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Red Moon and Black Mountain by Joy Chant

  (51 ratings)

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Book Information  
AuthorJoy Chant
TitleRed Moon and Black Mountain
Book Reviews / Comments (submitted by readers)
Submitted by Dan Lindsay 
(Oct 13, 2005)

Red Moon and Black Mountain is perhaps the richest, most thoroughly realized, creation of another world that I have ever read. Not Tolkien, not C. S. Lewis, not Peter Beagle, not Robert Heinlein, has surpassed Chant's depth of creation.

This could have been a wonderful adventure story of three children spirited away into an alien world by supernatural beings in order to defeat a terrible villain -- and nothing more. Instead, Chant creates several cultures and displays them in depth, making them as real to the reader as they are to the three children who are dropped into them, each having a key role to play in the drama. Yet there is nothing dry or scholarly about this book; it is a gripping exciting tale, with delightfully lifelike characters, marvelous descriptions, and a plotline both intricate and clear.

As characters and cultures flow across the page, the reader understands that, like our own world, this place has millions of stories to be told. I was ready by about page 5 for there to be sequels, side stories, other ventures into this wonderfully varied magical world. Much to my regret, Chant has written only two other books about the world of Red Moon and Black Mountain: The Grey Mane of Morning and When Voiha Wakes.

In short, this is a book which can be read many times, and on many levels. I highly recommend it for any fantasy reader beyond the age of 12. (For younger kids, many of the motivations and conflicts the characters experience will be too obscure for the book to be enjoyable.) Red Moon and Black Mountain deserves to be considered one of the very few truly great fantasy novels.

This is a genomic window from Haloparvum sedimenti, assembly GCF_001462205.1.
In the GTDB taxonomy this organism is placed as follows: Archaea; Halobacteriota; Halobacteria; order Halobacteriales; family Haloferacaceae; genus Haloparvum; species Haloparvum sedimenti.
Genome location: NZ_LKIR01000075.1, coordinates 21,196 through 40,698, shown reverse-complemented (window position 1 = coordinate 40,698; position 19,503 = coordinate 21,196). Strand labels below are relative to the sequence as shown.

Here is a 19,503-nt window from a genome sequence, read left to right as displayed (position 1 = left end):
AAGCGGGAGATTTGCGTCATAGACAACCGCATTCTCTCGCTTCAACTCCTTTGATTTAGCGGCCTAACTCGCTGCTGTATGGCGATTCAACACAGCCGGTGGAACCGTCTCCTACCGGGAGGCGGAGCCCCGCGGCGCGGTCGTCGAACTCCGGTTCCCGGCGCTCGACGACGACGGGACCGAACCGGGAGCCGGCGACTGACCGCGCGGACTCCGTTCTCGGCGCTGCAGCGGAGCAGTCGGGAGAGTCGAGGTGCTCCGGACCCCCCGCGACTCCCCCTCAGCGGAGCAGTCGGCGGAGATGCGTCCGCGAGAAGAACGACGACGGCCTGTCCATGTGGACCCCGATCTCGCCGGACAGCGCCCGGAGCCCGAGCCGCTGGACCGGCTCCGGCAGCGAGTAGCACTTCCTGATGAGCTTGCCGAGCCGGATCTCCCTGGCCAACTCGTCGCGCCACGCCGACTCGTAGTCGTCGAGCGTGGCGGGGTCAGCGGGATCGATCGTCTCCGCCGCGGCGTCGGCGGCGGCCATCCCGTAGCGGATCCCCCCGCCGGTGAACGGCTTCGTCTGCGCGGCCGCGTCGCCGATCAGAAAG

Submitted by Ariel 
(Oct 18, 2004)

Joy Chant's Red Moon and Black Mountain was probably my favorite book as a young adult. Though obscure and woefully under acknowledged, this 'modern day people drop into alien world' saga is the absolute BEST of it's ilk. It combines both mysticism and fantasy, battle and intrigue into an absolutely spellbinding story. I truly think this marvellous work is dismissed by many as being another 'Tolkien lite' but the story is so much, MUCH more. Like Tolkien, Ms. Chant is able to define several rich and varied cultures and do so skillfully in the same book - but that is where the similarity ends! The Hurnei bear very little resemblance to Tolkien's horse peoples - and their culture is, in fact, much more richly detailed (in The Grey Mane of Morning - another of Ms. Chant's books in this universe) than Tolkien's Rohirrim.

There are images and names in this book that I have kept in my heart for more than 30 years. That of Vir'vachal riding her earth colored pony through the earth, of the flame and gold of Dur'chai's coat, the sweet terror Li'vanh Tuvoi feels when he jumps to his death, the beautiful but terrible face of the fallen Prince of Heaven as he sees the little being who has defeated him. The Dancer at his Fountain... The child 'death-eyed'... I have not laid eyes on this book for more than 20 years and STILL I remember these details! This was a story that sang to me, that made me ache and filled me with joy at the same time. Perhaps I am the only person on the planet for whom this book spoke such volumes, but if I can convince another of its worth, another who would hear this story, these peoples, sing as I have, then it is worth the time I take to write this review.

Read this one. You will not regret it.

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